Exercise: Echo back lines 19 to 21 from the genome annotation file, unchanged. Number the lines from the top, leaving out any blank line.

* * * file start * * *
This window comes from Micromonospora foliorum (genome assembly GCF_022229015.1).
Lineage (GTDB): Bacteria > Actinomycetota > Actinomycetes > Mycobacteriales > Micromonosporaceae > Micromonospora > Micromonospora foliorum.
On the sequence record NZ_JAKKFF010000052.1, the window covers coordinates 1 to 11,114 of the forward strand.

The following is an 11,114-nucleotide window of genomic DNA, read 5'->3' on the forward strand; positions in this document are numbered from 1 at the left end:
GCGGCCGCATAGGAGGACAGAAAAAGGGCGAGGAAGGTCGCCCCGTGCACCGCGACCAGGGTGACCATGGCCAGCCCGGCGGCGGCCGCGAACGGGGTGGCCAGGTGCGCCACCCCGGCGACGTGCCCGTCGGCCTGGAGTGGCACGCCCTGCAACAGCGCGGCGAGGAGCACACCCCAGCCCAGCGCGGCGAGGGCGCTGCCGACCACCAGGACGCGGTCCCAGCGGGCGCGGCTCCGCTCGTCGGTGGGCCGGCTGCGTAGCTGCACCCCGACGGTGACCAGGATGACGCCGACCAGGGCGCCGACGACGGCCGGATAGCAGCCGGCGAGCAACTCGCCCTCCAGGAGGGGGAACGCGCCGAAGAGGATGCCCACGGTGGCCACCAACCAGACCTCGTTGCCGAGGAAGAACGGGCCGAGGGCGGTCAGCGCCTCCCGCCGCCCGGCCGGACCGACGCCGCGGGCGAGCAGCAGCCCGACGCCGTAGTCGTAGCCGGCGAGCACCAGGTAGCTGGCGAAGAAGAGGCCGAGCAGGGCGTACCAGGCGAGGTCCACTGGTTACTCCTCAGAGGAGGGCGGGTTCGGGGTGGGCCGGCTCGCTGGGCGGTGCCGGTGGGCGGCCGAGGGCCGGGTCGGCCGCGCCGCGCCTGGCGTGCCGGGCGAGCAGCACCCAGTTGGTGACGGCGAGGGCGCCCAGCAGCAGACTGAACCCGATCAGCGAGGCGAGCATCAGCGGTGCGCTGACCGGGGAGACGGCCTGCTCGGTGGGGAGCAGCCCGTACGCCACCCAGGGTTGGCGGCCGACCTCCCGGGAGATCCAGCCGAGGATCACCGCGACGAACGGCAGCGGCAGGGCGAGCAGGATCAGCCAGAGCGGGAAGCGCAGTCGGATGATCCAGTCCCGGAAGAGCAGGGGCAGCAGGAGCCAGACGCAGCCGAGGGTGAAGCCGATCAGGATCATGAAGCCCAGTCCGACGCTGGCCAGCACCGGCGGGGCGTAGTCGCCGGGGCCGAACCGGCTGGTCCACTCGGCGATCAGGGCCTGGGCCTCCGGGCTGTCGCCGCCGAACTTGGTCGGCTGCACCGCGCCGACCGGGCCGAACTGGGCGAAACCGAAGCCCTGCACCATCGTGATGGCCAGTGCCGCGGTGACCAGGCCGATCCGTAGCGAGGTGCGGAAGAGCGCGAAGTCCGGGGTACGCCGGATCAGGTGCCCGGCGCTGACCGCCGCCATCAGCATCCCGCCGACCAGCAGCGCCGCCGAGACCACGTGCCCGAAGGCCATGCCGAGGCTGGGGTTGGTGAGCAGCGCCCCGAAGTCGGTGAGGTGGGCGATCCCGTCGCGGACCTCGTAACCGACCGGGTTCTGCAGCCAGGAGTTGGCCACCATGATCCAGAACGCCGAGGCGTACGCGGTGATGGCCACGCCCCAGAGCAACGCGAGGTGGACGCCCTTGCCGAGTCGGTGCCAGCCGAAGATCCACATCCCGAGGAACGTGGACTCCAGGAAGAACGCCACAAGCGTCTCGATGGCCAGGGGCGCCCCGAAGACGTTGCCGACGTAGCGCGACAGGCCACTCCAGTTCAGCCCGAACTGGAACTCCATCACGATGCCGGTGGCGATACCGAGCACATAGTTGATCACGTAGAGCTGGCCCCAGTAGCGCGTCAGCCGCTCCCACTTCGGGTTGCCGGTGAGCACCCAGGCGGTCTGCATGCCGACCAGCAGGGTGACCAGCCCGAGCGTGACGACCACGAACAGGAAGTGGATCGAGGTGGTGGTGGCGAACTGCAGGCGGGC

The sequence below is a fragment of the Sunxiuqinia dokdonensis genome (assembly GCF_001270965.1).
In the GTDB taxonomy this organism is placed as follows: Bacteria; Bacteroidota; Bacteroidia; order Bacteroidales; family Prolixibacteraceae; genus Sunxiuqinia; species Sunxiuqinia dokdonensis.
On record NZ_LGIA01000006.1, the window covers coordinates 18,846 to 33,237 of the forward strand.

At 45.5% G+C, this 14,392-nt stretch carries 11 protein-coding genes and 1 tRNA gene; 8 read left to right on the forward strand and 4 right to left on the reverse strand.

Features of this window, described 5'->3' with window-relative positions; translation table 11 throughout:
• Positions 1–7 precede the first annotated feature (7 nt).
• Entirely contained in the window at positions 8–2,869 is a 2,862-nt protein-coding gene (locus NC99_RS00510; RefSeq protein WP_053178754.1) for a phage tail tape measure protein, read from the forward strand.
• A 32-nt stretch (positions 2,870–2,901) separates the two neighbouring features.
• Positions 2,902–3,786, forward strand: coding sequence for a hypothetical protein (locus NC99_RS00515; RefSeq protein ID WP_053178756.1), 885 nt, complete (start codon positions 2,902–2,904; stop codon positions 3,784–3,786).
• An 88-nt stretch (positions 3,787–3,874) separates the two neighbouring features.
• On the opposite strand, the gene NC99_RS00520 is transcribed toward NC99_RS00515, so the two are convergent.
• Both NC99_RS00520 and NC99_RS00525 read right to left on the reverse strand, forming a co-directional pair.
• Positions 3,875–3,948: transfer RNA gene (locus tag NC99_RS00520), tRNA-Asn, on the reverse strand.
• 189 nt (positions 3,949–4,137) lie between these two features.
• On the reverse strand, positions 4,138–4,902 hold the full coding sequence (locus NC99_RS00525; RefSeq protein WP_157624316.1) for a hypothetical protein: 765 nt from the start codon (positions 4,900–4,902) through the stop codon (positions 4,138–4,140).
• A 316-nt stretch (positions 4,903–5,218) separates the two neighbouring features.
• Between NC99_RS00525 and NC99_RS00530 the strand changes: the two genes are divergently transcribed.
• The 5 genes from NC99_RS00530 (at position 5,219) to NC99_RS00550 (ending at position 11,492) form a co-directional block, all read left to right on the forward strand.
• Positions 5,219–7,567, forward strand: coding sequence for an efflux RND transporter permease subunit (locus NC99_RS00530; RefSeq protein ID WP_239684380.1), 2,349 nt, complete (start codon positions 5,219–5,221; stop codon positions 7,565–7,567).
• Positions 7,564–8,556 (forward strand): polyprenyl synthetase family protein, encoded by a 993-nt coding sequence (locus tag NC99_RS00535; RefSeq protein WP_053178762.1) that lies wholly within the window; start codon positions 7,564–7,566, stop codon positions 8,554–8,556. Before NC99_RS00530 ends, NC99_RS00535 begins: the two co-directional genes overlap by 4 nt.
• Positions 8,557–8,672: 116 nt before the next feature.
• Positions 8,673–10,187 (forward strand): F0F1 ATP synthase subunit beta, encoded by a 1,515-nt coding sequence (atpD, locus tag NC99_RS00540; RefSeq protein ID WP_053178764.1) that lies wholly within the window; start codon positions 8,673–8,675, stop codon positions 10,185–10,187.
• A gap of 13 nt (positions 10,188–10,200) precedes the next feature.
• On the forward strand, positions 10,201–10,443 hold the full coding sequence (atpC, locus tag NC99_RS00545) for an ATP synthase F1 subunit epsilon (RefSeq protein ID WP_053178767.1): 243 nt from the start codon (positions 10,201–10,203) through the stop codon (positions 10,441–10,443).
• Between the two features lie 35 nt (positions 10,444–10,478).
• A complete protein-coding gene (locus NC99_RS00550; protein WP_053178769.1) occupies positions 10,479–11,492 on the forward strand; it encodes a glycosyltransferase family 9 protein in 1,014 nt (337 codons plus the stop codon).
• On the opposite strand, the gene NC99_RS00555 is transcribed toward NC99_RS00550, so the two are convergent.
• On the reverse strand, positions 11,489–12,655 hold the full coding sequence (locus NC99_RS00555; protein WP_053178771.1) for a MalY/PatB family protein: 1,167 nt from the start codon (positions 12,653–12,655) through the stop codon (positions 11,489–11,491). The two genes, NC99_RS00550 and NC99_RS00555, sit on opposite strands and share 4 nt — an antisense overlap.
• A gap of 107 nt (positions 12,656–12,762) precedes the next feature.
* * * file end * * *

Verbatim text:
• 189 nt (positions 3,949–4,137) lie between these two features.
• On the reverse strand, positions 4,138–4,902 hold the full coding sequence (locus NC99_RS00525; RefSeq protein WP_157624316.1) for a hypothetical protein: 765 nt from the start codon (positions 4,900–4,902) through the stop codon (positions 4,138–4,140).
• A 316-nt stretch (positions 4,903–5,218) separates the two neighbouring features.